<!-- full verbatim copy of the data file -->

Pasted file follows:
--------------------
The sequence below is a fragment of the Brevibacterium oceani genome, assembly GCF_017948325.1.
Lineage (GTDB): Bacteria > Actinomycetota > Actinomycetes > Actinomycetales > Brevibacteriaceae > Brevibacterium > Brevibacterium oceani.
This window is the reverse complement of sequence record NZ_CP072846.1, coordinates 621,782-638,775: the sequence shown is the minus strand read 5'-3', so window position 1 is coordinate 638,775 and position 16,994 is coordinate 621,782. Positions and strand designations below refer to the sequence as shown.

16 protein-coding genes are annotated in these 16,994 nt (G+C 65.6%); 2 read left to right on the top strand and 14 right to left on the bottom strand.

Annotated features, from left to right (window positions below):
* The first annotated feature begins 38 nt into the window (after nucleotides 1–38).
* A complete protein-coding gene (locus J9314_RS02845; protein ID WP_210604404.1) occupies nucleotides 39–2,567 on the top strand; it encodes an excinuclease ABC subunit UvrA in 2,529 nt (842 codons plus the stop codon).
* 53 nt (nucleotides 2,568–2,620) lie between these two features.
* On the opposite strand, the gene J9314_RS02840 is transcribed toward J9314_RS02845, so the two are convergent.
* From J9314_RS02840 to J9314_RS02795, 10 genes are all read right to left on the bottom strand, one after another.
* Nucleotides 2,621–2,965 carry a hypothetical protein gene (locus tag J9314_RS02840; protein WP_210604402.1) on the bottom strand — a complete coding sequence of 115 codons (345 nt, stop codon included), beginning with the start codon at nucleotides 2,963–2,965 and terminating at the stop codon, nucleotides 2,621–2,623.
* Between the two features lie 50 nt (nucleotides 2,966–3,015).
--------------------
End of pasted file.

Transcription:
The sequence below is a fragment of the Brevibacterium oceani genome, assembly GCF_017948325.1.
Lineage (GTDB): Bacteria > Actinomycetota > Actinomycetes > Actinomycetales > Brevibacteriaceae > Brevibacterium > Brevibacterium oceani.
This window is the reverse complement of sequence record NZ_CP072846.1, coordinates 621,782-638,775: the sequence shown is the minus strand read 5'-3', so window position 1 is coordinate 638,775 and position 16,994 is coordinate 621,782. Positions and strand designations below refer to the sequence as shown.

16 protein-coding genes are annotated in these 16,994 nt (G+C 65.6%); 2 read left to right on the top strand and 14 right to left on the bottom strand.

Annotated features, from left to right (window positions below):
* The first annotated feature begins 38 nt into the window (after nucleotides 1–38).
* A complete protein-coding gene (locus J9314_RS02845; protein ID WP_210604404.1) occupies nucleotides 39–2,567 on the top strand; it encodes an excinuclease ABC subunit UvrA in 2,529 nt (842 codons plus the stop codon).
* 53 nt (nucleotides 2,568–2,620) lie between these two features.
* On the opposite strand, the gene J9314_RS02840 is transcribed toward J9314_RS02845, so the two are convergent.
* From J9314_RS02840 to J9314_RS02795, 10 genes are all read right to left on the bottom strand, one after another.
* Nucleotides 2,621–2,965 carry a hypothetical protein gene (locus tag J9314_RS02840; protein WP_210604402.1) on the bottom strand — a complete coding sequence of 115 codons (345 nt, stop codon included), beginning with the start codon at nucleotides 2,963–2,965 and terminating at the stop codon, nucleotides 2,621–2,623.
* Between the two features lie 50 nt (nucleotides 2,966–3,015).